We Got It From Here… keeps up hip hop’s reputation as music’s most blunt purveyors of truth. Whether political (“We The People”, “The Space Program”), pointed (“Kids”, “Melatonin”), or sentimental (“Lost Somebody”), folk music has a long way to go to reclaim its Woody Guthrie roots from the genre that’s taken Woody to the next level of protest.
Oh, and don’t miss “Solid Wall of Sound”. Wrapped in a slinky groove, an Elton John sample from Benny & The Jets and sinuous rapping lines it’s one of many standouts in this standout of a return.
5. Brian Fallon, Painkillers
Following The Gaslight Anthem’s 2014 release of Get Hurt, the album received a less than stellar reaction from fans and critics. At one time my girlfriend and I claimed we were the only people who actually liked what that record did. But still, it raised the question: did frontman Brian Fallon and the rest of the band need some time apart?
Well take time apart they did, and that led to the Butch Walker-produced Fallon solo album Painkillers. It felt like the most faithful pursuit of Fallon’s original aborted solo effort with Molly & The Zombies, as well as a truly honest expression of the loss of Fallon’s marriage that didn’t quite hit an emotional resonance on Get Hurt. And while the Springsteen elements of Gaslight still shine through (“A Wonderful Life”), a Lou Reed “Pale Blue Eyes”undercurrent of gentle ambition flies here too.
I think it was the best career choice Fallon could have possibly made for himself.
4. BJ Barham, Rockingham
Speaking of Bruce Springsteen, American Aquarium frontman BJ Barham took a slice of Springsteen’s American storyteller dirge Nebraska and adapted it in 2016 into his own realm of lovers and losers on his first solo record Rockingham. Unlike Brian Fallon and The Gaslight Anthem, Rockingham is less of a need for a break and more for a switch of tone.
It’s hard to imagine this aspect of Barham’s creativity meshing with his traditionally country-rock outfit American Aquarium, so what better place to let these songs breathe? As solo tracks songs on Rockingham are free to tell their stories with vague tracings of guitars, bass, banjo and brush drums giving the words their distance. It gives Barham free reign to become his characters and live out their stories for you in his world-weary growl, and that’s the best place to live within this record.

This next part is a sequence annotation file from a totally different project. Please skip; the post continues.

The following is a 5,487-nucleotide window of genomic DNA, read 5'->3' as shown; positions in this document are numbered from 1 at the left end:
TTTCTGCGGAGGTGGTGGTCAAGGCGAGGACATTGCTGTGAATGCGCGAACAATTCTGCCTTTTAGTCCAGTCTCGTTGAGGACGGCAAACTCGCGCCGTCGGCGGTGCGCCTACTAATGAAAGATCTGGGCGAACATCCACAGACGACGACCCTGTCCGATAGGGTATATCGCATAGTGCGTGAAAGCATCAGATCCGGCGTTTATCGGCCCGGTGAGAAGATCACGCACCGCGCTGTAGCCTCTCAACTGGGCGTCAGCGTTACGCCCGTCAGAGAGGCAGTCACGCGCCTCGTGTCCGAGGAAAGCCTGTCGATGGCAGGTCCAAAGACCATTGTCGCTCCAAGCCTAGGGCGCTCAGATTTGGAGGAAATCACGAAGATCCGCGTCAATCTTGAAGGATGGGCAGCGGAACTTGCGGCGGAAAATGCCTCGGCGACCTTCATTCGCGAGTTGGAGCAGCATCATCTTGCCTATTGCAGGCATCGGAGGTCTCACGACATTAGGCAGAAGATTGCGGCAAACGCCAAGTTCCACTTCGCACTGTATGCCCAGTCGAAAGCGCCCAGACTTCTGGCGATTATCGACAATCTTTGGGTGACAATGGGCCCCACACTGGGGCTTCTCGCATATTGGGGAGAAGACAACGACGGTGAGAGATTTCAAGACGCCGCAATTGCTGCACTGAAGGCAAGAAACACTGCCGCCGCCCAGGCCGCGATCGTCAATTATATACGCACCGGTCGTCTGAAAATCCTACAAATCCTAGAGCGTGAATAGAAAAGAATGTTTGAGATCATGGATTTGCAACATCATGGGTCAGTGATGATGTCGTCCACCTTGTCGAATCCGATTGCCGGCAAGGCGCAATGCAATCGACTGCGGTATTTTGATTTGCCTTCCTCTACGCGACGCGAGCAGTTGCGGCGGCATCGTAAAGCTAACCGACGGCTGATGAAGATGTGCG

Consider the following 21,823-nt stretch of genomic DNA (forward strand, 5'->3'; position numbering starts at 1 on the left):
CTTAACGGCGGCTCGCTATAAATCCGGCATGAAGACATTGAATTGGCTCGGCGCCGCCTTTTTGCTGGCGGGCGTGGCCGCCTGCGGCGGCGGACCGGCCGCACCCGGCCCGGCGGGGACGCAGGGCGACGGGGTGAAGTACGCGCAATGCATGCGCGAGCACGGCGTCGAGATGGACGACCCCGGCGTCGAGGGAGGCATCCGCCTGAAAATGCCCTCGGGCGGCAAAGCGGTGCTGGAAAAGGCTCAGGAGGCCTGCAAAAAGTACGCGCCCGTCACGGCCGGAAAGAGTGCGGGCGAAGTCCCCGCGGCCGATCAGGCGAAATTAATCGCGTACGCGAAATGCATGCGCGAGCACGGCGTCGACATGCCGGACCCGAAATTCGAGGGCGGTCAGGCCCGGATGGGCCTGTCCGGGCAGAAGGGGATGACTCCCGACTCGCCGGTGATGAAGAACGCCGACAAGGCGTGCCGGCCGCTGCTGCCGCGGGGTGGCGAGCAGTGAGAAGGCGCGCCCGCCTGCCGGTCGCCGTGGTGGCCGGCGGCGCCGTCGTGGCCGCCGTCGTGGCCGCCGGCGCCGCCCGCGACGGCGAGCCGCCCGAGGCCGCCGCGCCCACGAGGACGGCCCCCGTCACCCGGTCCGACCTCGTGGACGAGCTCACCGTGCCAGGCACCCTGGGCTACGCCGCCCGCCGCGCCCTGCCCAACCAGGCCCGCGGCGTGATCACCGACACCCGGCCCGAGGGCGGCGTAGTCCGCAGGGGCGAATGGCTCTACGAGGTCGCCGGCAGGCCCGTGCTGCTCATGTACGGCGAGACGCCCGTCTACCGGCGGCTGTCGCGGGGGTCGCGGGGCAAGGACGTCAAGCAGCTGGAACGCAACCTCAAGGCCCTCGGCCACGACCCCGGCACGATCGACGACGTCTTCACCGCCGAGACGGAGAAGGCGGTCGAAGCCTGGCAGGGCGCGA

Its true folk music doing devastatingly strong work.
3: Hard Working Americans, Rest In Chaos
I still consider Todd Snider to be one of the greatest artist recommendations I’ve ever been randomly granted. The lengthy catalogue of brilliantly strong music is one thing, and the on stage stories are CERTAINLY another (there’s quite a book that can fill you in on that in fact). But what I’ve also really enjoyed is Snider passing me an invitation into another genre of music: jam bands.
Of course Dave Matthews Band has helped me with that a lot already, but the Snider-helmed Hard Working Americans are right up there as well. With heavy hitters like Neal Casal, Dave Schools and Duane Trucks in tow, HWA went from a one-off covers album project debut into a full fledged, hard-hitting followup in 2016 called Rest In Chaos. This album not only rocks and knows how to jam, but are some of the closest lyricisms that touch on the collapse of Todd Snider’s recent marriage.
I mention it because I feel it fuels a greater passion here, and Rest in Chaos reaps the benefits.
Now TECHNICALLY the album 25 had already come out by late November 2015, but it feels like Adele has remained such a part of our musical consciousness through 2016 (and into 2017) that she’s worth including one more time. Some might say that 25 is weaker than her prior albums, but I beg to differ towards the opposite. 25 not only continues to flash Adele’s startling consistency in her recorded work, but shows that she’s capable of adapting herself in ways that continue to adhere to the roots of her style.
And true, while I could see Adele play a simple instrument and croon beautifully on every record every time out, variation is the key after a point. Some fans might not see eye to eye with that, but I feel like 25 is her most appealing record to date that’s rife with hooks, piano lines, smoky sentiment, and that signature voice that could turn water into wine and back again.
And “When We Were Young”… one of the best songs in her whole catalogue. Take that to the bank.
1. Sturgill Simpson, A Sailor’s Guide To Earth
Much like several of the other artists I covered on this list, we conclude this Top 10 for 2016 with yet another musician who experimented by taking their sound to the next level. And no one better exemplified that within this past year than Sturgill Simpson and his Grammy-nominated record A Sailor’s Guide to Earth.
Written on behalf of Simpson’s still newly-born son, Sailor’s Guide feels like an almost voyeuristic look at a father trying to prepare his son for the world he still has yet to experience. And I only say voyeuristic because it does feel like such a deeply personal reveal in a style that travels far from Simpson’s country rock familiars and lands deep into string sections and horn fills. And while some fans of Simpson have expressed relief to see him ending this period of his music, I’m just glad we got to witness how truly versatile Simpson is as a musician.
Look no further if you wish to see one of Nashville’s truly great last of the outlaws. And not at all a tough choice for this year’s #1 slot.